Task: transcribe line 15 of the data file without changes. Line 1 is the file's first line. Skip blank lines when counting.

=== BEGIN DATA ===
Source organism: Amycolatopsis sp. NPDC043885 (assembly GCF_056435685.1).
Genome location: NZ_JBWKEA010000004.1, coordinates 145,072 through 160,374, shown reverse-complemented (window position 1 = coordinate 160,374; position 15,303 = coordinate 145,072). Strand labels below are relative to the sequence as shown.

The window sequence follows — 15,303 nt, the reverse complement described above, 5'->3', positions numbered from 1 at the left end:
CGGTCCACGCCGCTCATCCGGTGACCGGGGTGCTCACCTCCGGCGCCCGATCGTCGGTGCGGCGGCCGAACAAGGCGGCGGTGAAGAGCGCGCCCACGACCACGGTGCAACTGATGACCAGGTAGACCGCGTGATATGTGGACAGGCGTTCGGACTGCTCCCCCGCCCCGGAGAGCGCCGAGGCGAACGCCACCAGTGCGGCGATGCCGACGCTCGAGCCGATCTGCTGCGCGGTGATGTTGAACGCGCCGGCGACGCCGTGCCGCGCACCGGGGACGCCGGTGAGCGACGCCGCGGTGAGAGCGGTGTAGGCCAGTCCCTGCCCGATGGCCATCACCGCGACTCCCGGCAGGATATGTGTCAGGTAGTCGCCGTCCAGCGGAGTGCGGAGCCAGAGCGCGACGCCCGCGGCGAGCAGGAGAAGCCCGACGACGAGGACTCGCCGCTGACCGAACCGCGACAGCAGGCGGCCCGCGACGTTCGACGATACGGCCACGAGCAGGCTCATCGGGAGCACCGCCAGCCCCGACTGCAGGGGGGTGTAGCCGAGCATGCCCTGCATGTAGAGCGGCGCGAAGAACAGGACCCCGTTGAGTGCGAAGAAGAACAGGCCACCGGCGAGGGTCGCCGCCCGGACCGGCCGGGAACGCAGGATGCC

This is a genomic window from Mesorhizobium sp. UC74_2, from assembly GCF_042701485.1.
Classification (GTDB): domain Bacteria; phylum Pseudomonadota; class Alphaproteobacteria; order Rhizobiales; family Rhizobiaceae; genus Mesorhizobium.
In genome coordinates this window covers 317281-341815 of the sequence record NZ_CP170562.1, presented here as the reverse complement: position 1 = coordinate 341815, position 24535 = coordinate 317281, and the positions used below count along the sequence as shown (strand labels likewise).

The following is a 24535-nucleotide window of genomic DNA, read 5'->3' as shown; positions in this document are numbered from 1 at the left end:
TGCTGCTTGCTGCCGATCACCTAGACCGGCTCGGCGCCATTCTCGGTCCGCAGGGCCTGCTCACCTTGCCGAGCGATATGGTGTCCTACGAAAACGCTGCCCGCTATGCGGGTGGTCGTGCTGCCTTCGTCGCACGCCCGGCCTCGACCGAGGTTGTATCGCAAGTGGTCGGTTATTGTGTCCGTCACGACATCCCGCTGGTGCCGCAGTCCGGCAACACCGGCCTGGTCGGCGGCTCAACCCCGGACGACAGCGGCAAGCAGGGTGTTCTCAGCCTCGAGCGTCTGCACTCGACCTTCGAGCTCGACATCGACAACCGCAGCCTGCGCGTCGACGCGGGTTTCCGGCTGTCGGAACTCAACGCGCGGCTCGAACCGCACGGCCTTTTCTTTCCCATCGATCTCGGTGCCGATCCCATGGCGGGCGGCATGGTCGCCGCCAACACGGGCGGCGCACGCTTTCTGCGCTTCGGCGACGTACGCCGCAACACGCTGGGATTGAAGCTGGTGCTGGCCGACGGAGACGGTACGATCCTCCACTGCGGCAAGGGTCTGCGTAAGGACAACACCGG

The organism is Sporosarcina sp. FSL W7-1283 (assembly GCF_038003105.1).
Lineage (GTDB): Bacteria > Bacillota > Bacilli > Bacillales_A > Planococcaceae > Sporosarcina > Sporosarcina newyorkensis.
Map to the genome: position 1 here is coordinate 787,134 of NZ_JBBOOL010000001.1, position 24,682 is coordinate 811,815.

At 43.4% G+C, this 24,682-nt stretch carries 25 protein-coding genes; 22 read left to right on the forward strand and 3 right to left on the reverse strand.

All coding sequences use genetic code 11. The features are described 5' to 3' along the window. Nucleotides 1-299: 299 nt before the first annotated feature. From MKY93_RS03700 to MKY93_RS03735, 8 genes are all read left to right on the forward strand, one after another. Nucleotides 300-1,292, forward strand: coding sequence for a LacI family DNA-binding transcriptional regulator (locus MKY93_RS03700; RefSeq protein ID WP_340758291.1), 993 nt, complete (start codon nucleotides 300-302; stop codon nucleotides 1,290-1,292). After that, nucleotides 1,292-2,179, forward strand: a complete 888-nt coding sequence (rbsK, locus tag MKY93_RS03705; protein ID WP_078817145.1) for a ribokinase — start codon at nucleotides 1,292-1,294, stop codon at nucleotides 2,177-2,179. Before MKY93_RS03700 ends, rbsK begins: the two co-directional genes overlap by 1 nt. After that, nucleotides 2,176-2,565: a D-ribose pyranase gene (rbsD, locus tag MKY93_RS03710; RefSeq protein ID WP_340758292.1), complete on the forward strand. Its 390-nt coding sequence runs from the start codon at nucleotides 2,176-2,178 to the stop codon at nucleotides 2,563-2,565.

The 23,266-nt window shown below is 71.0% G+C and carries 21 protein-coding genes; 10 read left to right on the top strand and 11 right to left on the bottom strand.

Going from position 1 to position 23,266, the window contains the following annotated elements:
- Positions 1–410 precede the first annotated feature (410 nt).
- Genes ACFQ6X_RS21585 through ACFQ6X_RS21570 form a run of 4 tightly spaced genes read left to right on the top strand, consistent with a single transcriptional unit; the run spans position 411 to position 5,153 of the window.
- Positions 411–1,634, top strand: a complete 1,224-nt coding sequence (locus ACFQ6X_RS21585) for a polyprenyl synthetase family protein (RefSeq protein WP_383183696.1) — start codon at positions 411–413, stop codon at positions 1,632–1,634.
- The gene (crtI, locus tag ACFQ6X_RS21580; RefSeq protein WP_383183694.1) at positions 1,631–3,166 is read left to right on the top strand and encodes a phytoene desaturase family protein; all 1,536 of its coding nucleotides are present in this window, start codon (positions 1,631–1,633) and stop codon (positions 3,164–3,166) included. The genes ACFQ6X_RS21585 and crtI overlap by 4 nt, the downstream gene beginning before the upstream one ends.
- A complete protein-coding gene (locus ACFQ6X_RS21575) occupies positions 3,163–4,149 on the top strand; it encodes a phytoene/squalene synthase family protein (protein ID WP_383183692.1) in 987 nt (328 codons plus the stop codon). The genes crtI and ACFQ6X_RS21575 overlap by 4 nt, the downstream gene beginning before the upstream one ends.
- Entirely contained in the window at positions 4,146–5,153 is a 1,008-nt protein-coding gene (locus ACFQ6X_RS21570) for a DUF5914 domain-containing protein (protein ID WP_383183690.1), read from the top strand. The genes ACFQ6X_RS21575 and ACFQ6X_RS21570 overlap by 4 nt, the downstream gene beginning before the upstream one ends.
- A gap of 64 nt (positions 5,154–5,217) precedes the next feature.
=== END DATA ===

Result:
The 23,266-nt window shown below is 71.0% G+C and carries 21 protein-coding genes; 10 read left to right on the top strand and 11 right to left on the bottom strand.